Boys, of course, are not immune to this sexualized culture and are just as affected by it. Boys are being trained through advertising to see girls as objects to be sexy for them rather than as people, as fellow human beings with feelings and a need for love like them. The end result of that is boys who cannot understand “no,” because they have been led to believe that because girls project sex, that must mean they want it. Note the disturbing, brutal reaction shown by some of the boys in the sexual assault case of 15-year-old Rehtaeh Parsons, who was gang raped at a party. Some of them texted with comments like, “Will you have sex with me?”
During the pandemic lockdown, there was an ad shown on British TV about tea. It used tea as a euphemism for sex, explaining that if someone had a cup of tea and decided not to drink it, it was their choice. Inviting someone over for tea and automatically expecting them to drink the tea was clearly wrong. As was the notion that they had a right to be angry if the person in question refused to drink their tea. It was a brilliant campaign, but sad in that such salient points even had to be pointed out.
Easy access to porn is behind this change and the sexualization of childhood begins early. Boys are seeing it at home and school, and as the film points out, all parents tend to think it’s somebody else’s child that’s doing it. The facts are that nearly everybody’s child is doing it. Boys are increasingly using their mobile devices and home computers to access it, and with it comes a change in their idea of how sex and love are supposed to look and feel. They no longer see sex as part of connectedness, as a way of expressing love, but instead as a brutal and often violent act, a thought pattern that stays with them and has the potential to destroy relationships in the future.
Why aren’t we talking about the porn industry?
Yes, we have classes in schools that are supposed to address all this, but in all the years my daughter attended school, they never mentioned the porn industry and parents tell me now that they still don’t. It seems to me like an alarming omission.
No parent wants their child to encounter any of this. After reading this, you might want to buy an airplane ticket to somewhere you can escape and help your children retain their innocence. Many parents think they have time, that this can only happen when the kids are older. That was the message of this film. You don’t have to wait until they’re older. You have to start now.
From toys and clothes that promote sex to the language used to describe it, our cultural idea of sexuality and love is deteriorating more quickly than any of us could ever imagine. The sexualization of children is endemic across the western world. In the feedback section for the film, I found one comment from a kindergarten teacher. She said that although potty talk has been around for generations, children’s words have now taken on a frighteningly sexualized tone. This apparently even applies to children as young as four years old.
Sexual education that now includes orientation and gender identity can muddy the waters still further. Much can be said about that, which I will write about separately. Suffice to say, education should be as much about knowing when to introduce a concept as it is about the concept itself.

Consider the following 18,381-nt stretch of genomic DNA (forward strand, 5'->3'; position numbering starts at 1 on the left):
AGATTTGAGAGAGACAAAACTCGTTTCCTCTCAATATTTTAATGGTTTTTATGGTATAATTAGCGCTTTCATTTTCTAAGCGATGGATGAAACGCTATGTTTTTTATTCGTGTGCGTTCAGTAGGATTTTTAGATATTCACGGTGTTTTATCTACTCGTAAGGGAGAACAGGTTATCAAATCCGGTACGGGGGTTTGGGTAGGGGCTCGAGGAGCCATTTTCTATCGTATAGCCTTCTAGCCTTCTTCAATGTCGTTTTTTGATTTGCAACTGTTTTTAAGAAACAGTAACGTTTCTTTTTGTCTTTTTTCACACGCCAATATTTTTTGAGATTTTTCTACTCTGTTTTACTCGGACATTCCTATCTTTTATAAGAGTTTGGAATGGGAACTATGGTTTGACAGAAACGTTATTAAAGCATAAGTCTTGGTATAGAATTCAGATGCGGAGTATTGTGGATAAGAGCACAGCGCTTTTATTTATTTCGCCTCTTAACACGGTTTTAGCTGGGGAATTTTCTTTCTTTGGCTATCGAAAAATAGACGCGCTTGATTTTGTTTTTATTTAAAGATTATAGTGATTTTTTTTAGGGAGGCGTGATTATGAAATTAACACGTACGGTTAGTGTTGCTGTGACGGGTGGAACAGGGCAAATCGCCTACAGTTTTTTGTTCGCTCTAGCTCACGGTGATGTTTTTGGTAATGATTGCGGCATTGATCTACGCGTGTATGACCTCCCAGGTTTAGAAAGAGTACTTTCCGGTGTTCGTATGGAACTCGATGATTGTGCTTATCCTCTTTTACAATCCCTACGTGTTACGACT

Know what your kids are up to.
So what are the solutions? I’d love to say we can fight against it by calling for laws that prevent advertising to children, particularly over the internet. In fact, I think we should try and do just that, though what’s right is seldom chosen over what is profitable.
Having said that, we can also fight against the sexualization of childhood in our own homes. Put the computer somewhere in the middle of the house where you can monitor what’s being looked at. Help the kids avoid children’s gaming sites and products that are linked to online games, as this is one of the most effective ways the marketing industry gets to your children. Avoid buying your children mobile devices, but if you do, monitor what they can and can’t access and remove them frequently.
Buy the least sexed up dolls you can find and make comments about ones that your children play with elsewhere. Draw their attention to the way our culture views girls as soon as you can. Do a chore together and chat while you do it. “Isn’t it sad that Dolly has so much makeup on.”I wonder why she needs all that makeup to feel good about herself.”
Teach respect for both boys and girls.
Don’t forget your little boys too. Talk to them about the sexualized culture in a way they can understand, and do it often, pointing out everything you can that explains how boys should relate to girls. Explain to boys that no matter what choices girls make, they are all deserving of respect. Show them the forces that girls experience to help them understand what is happening and to show them where society gets it right and where it gets it wrong. Get all supportive parties involved too, and keep the messages coming all the time as they grow.
But the bottom line is straightforward. The only way this sexualization of childhood will get better is if we, the parents, shout loud enough and act through our wallets. Thinner profits; that’s the only thing the marketers and companies care about. Let’s stop the sexualization of childhood. Let’s send them a message, loud and clear.